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3 Astronauts Return to Earth after 115-Day Mission on International Space Station

During the mission, NASA's Rubins successfully sequenced samples of mouse, virus and bacteria DNA while scientists on Earth simultaneously sequenced identical samples

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Russian space agency rescue team helps U.S. astronaut Kate Rubins to get from the capsule shortly after landing of the Russian Soyuz MS space capsule about 150 km (90 miles) southeast of the Kazakh town of Dzhezkazgan, Kazakhstan, Sunday, Oct. 30, 2016. VOA

October 30, 2016: Three astronauts have returned to Earth safely after a 115-day mission aboard the International Space Station where American Kate Rubins became the first person to sequence DNA in space.

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Rubins, along with Japan’s Takuya Onishi and Russia’s Anatoly Ivanishin landed Sunday morning near Dzhezkazgan on the treeless Central Asian Steppes.

After they were removed from the capsule, the three space travelers sat on the chilly steppes still in their capsule seats while readjusting to the force of gravity after nearly four months of experiencing weightlessness. They were then taken to a nearby medical tent for examination.

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During the mission, NASA’s Rubins successfully sequenced samples of mouse, virus and bacteria DNA while scientists on Earth simultaneously sequenced identical samples. The U.S. space agency says the experiment could help identify possible dangerous microbes on the space station and diagnose illnesses in space.

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Still onboard the ISS are Russian cosmonauts Andrei Borisenko and Sergey Ryzhykov, along with American astronaut Robert Shane Kimbrough. The three arrived at the space station on October 22. (VOA)

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NASA to Open Parts of ISS to More Commercial Opportunities Including Private Astronaut Missions

NASA pays about $80 million per seat, a price that it is working to trim to $50 million per seat, to send its astronauts

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NASA also plans to build a space outpost in lunar orbit that can relay astronauts to the lunar surface by 2024. VOA

NASA will open parts of the International Space Station to more commercial opportunities, it announced Friday, allowing companies to use the space station’s facilities in a number of ways, including private astronaut missions.

The space agency has balked at commercial ventures in the past, but the cost of operating the space station, which is one of the agency’s greatest expenses, currently runs $3 billion to $4 billion a year, or more than $8 million a day. NASA leadership has made it clear that the agency wants to eventually transition control of the space station and its region of space, low Earth orbit, to the private sector.

NASA, private astronaut mission
FILE – A photo provided by NASA TV shows a cargo ship as it arrives at the International Space Station, Dec. 13, 2016. VOA

“What this is, is an investment in the future for demand for low-Earth platforms” said Mike Read, the manager of Commercial Space Utilization at NASA’s Johnson Space Center, told VOA News. “What we want to do is leverage the station and try to enable others to turn a business model … while we have the infrastructure of the space station.”

By handing control of the space station over to commercial ventures, NASA could have more money to pursue more ambitious missions, such as building a new space station around the moon and sending humans back to the lunar surface.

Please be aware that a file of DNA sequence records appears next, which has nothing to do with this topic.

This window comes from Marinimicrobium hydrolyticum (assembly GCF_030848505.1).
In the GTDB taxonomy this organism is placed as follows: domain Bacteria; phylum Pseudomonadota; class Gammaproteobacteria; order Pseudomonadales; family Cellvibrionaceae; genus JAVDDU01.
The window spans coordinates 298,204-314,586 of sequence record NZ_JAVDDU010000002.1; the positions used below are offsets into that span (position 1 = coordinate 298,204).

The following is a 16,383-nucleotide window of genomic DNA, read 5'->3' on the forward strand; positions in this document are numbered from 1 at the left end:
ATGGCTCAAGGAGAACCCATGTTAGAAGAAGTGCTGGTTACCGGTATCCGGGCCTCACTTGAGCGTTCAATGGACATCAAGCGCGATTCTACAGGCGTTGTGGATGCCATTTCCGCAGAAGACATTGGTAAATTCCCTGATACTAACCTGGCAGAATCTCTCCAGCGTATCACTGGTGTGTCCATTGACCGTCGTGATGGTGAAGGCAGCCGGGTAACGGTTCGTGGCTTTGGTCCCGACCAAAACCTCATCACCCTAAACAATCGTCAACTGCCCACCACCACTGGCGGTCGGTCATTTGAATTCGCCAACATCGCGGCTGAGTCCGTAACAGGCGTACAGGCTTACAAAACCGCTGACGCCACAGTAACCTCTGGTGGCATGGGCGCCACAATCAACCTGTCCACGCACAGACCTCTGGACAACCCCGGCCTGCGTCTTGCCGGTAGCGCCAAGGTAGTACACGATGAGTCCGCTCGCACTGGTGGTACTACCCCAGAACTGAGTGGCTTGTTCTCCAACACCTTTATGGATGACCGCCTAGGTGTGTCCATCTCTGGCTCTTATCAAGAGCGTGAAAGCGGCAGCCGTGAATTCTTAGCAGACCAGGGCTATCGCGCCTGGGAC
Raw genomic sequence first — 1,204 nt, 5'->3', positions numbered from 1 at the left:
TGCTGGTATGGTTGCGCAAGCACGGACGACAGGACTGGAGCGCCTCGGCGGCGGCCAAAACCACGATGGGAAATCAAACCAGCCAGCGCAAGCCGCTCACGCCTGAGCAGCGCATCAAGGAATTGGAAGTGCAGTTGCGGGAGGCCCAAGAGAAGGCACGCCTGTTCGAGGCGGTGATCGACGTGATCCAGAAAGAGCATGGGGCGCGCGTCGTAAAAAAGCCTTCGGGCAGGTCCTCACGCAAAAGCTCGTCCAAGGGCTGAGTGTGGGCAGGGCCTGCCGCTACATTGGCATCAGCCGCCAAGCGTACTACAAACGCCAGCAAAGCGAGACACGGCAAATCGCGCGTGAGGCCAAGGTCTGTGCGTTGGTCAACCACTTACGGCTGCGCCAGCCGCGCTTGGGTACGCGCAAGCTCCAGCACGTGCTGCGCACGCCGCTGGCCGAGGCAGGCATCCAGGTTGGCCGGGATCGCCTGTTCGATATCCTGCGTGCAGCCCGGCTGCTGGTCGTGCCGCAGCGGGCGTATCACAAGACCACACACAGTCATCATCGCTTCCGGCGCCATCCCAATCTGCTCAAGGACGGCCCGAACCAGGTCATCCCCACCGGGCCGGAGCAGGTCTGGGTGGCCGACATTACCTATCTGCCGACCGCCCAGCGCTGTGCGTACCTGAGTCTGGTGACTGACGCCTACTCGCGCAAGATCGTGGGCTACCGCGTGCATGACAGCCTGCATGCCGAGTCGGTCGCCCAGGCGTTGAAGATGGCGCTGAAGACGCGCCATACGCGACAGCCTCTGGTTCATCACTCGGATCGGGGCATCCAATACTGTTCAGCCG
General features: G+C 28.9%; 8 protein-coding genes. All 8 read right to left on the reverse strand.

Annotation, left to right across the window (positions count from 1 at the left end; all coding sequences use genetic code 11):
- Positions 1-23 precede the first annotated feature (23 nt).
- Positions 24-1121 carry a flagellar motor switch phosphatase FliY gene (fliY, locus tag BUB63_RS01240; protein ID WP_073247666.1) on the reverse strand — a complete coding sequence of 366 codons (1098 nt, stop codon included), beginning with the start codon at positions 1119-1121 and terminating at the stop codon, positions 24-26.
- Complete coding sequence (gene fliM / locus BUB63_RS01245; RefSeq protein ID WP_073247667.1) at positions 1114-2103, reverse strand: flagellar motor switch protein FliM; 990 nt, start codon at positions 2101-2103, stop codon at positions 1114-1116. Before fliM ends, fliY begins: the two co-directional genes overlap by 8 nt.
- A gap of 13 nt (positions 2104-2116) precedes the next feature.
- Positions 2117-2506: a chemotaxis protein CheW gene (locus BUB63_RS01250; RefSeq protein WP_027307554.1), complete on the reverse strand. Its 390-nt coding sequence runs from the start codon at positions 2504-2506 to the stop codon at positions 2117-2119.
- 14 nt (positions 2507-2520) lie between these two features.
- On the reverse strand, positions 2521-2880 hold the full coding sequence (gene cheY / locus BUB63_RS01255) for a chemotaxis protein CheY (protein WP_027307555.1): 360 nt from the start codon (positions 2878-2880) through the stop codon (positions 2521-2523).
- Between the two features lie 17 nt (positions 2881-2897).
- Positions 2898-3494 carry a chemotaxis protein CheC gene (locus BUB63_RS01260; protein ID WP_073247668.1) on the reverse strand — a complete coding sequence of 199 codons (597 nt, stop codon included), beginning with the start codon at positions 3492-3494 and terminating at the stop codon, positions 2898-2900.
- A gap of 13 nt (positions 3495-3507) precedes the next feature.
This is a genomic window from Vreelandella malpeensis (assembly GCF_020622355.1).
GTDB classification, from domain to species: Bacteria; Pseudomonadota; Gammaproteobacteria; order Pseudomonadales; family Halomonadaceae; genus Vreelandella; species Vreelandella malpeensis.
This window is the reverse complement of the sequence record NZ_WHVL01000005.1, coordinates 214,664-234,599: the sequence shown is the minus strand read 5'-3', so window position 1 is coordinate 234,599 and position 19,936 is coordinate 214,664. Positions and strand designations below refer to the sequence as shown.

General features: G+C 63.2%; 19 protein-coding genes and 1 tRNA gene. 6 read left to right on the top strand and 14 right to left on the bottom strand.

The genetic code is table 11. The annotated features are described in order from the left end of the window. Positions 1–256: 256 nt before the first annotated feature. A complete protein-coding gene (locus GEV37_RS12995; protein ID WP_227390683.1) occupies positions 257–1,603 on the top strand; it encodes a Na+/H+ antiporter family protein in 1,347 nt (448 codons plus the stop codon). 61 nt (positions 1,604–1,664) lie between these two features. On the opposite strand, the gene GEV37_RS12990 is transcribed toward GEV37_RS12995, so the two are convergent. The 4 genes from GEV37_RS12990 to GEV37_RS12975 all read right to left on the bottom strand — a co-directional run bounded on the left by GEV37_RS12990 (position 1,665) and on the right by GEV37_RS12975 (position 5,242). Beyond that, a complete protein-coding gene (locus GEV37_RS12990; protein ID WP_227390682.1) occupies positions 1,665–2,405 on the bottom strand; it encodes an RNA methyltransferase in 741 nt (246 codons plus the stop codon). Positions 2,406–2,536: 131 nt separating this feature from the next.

In late 2018, the agency selected 12 companies to study the potential growth of a low-Earth orbit economy and how to best stimulate demand for human space flight. (Low-Earth orbit means altitudes below 2,000 km or 1,240 miles.) This group brainstormed ways companies could turn a profit at the space station, and the members decided that allowing corporations to build and market their products using space station resources would help ignite the economy NASA is seeking to build on.

But getting to space is not cheap.

Private astronaut missions will be limited to two flights per year, or about 12 astronauts per year, and come at a significant cost. The cost of travel and accommodations will have to be picked up by the private sector.

nasa, private astronaut mission
FILE – The SpaceX Crew Dragon capsule is pictured, March 3, 2019, about 20 meters (66 feet) from the International Space Station’s Harmony module. VOA

As of now, the only ways to get to the space station are spacecraft developed by Elon Musk’s SpaceX and Boeing, so “whatever prices Boeing and SpaceX set is on them,” said Jeff DeWit, NASA’s chief financial officer.

NASA pays about $80 million per seat, a price that it is working to trim to $50 million per seat, to send its astronauts.

Apart from the cost of getting there, companies hoping to work on the space station will have to pay to stay there: One night’s stay would be about $35,000 for one person, DeWit said.

“It’s now up to you to use your creativity — your ingenuity — and figure out how you can generate potential revenue,” said Bill Gerstenmaier, NASA’s associate administrator for human exploration.

ALSO READ: NASA: Skywatchers will be Able to See Jupiter’s Largest Moons Using Just Binoculars

‘Learning experience’

“This is the beginning of us actively starting open dialogue with the industry to figure out how we can open up space to commercial activities, where revenue can be generated from private sector companies. … This is going to be a growing and learning experience for both [sides].”

But NASA’s Read points out a key element to this new venture: “We are a government bureaucracy that is trying to enable development of a new economy. That’s pretty different,” he said. (VOA)